Making information about a suicide public

Limited information is allowed to be reported, broadcast or posted on the internet without the coroner’s permission. Recently, the law about suicide reporting changed to allow more information to be published.

Deaths on or after 22 July 2016

It may be reported, broadcast or posted on the internet that a death is a suspected suicide before the coroner releases their finding.

If the coroner finds the person did commit suicide, the media and any member of the public can report, broadcast or post information that the death is a suicide.

People cannot make public:

  • the method or any suspected method of suicide or
  • any detail (for example, the place of death) that suggests the method or any suspected method of suicide.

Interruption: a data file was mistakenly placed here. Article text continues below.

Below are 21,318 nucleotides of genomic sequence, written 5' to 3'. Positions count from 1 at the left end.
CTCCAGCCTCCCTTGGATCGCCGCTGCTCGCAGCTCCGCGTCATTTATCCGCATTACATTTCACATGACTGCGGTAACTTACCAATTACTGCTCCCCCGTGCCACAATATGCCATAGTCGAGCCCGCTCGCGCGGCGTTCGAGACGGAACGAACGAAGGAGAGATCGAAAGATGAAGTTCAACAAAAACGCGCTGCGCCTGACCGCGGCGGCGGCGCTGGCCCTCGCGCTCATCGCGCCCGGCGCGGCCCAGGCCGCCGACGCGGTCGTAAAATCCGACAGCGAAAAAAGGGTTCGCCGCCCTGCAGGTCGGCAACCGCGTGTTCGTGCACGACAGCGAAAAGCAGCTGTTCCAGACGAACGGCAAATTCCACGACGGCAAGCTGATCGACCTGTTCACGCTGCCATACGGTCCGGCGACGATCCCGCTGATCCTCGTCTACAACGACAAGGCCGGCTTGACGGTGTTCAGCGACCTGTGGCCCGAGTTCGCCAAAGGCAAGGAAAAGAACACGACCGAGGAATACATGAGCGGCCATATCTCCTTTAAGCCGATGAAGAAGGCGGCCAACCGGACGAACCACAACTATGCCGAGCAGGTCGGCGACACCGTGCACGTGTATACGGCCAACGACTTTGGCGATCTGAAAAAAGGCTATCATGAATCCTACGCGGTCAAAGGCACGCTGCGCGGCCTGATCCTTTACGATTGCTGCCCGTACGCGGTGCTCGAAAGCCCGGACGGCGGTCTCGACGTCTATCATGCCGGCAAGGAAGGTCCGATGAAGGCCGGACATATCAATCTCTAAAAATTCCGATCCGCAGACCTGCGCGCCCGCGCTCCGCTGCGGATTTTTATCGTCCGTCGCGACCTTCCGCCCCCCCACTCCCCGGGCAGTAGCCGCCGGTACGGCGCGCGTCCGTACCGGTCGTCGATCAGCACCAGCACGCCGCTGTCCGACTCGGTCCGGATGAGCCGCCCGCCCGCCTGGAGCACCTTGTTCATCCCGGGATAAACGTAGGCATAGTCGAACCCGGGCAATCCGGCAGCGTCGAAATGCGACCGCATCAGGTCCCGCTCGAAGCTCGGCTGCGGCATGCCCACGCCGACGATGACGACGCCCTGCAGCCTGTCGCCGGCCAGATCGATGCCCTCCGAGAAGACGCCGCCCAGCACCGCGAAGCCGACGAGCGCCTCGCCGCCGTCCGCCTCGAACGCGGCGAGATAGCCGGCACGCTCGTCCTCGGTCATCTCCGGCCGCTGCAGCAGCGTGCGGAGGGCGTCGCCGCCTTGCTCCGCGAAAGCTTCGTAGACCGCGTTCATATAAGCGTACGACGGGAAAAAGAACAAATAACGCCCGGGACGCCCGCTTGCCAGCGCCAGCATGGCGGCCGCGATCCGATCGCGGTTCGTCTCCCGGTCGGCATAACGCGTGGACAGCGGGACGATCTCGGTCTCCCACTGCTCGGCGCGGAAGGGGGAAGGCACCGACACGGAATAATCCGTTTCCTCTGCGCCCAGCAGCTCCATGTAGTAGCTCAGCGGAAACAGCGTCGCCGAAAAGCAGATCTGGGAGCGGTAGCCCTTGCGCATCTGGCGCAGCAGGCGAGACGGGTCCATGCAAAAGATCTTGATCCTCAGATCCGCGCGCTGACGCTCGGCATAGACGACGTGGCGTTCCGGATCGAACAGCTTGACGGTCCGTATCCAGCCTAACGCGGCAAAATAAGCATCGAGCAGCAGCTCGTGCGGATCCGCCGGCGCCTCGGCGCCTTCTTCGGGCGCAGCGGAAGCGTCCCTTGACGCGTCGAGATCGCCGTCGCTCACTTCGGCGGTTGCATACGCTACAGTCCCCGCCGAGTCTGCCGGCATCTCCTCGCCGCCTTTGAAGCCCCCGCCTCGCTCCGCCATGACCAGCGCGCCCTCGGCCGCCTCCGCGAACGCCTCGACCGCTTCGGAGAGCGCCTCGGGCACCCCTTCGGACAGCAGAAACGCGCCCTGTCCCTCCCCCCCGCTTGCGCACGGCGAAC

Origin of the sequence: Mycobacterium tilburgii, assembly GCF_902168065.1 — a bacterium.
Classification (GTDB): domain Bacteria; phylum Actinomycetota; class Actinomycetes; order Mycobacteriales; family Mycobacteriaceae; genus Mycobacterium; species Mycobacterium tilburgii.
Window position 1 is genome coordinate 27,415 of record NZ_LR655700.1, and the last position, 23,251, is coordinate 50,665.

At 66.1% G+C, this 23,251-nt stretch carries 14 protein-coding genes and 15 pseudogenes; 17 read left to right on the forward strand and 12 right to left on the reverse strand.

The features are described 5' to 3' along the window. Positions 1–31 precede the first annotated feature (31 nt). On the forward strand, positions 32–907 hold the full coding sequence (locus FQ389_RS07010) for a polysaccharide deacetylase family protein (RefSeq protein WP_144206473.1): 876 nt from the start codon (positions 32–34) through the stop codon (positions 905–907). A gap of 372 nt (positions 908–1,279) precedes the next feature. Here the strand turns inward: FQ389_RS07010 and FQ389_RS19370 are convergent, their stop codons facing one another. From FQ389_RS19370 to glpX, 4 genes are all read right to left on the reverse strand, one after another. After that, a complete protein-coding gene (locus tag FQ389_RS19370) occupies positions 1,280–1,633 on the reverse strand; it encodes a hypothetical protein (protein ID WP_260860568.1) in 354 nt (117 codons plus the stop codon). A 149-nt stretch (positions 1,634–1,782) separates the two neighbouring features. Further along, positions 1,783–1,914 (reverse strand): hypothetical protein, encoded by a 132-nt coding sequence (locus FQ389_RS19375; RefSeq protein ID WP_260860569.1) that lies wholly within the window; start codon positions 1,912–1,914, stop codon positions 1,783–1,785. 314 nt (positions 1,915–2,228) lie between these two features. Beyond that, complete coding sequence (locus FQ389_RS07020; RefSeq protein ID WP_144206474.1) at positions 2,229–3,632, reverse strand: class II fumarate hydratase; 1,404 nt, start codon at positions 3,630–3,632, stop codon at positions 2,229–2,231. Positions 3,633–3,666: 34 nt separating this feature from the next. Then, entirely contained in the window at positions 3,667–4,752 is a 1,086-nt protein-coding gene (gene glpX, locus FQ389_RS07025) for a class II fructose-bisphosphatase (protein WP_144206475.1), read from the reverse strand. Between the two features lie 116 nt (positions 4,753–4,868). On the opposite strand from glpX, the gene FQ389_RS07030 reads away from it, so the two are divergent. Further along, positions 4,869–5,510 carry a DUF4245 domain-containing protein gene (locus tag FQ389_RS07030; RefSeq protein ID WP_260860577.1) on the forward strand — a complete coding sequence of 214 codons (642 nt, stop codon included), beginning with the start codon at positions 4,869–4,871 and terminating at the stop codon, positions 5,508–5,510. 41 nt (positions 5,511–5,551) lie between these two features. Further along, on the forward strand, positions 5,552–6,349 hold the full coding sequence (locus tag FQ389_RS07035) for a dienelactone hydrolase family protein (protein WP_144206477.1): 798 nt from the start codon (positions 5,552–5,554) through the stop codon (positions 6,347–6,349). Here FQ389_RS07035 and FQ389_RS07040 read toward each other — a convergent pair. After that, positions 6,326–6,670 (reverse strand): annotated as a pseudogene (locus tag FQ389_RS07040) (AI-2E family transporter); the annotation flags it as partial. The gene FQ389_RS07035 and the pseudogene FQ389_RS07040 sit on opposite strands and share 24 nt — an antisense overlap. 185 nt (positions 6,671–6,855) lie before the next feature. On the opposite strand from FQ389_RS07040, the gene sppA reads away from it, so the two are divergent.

Someone who publicises this information about a suicide without the coroner’s permission is committing an offence. They may be fined.

Find out how to apply to the Chief Coroner for an exemption from the reporting restrictions

Deaths before 22 July 2016

Usually, only the person’s name and age is allowed to be reported, broadcast or posted on the internet before the coroner releases their finding.

If the coroner finds the person did commit suicide, the media and any member of the public can ask for a copy of the coroner’s finding but people can report, broadcast or post only:

  • the person’s name 
  • their address 
  • their occupation
  • that their death was suicide.

Someone who publicises anything else about a suicide without the coroner’s permission is committing an offence. They may be fined.

Sometimes, the coroner will release more information if it’s in the public interest.

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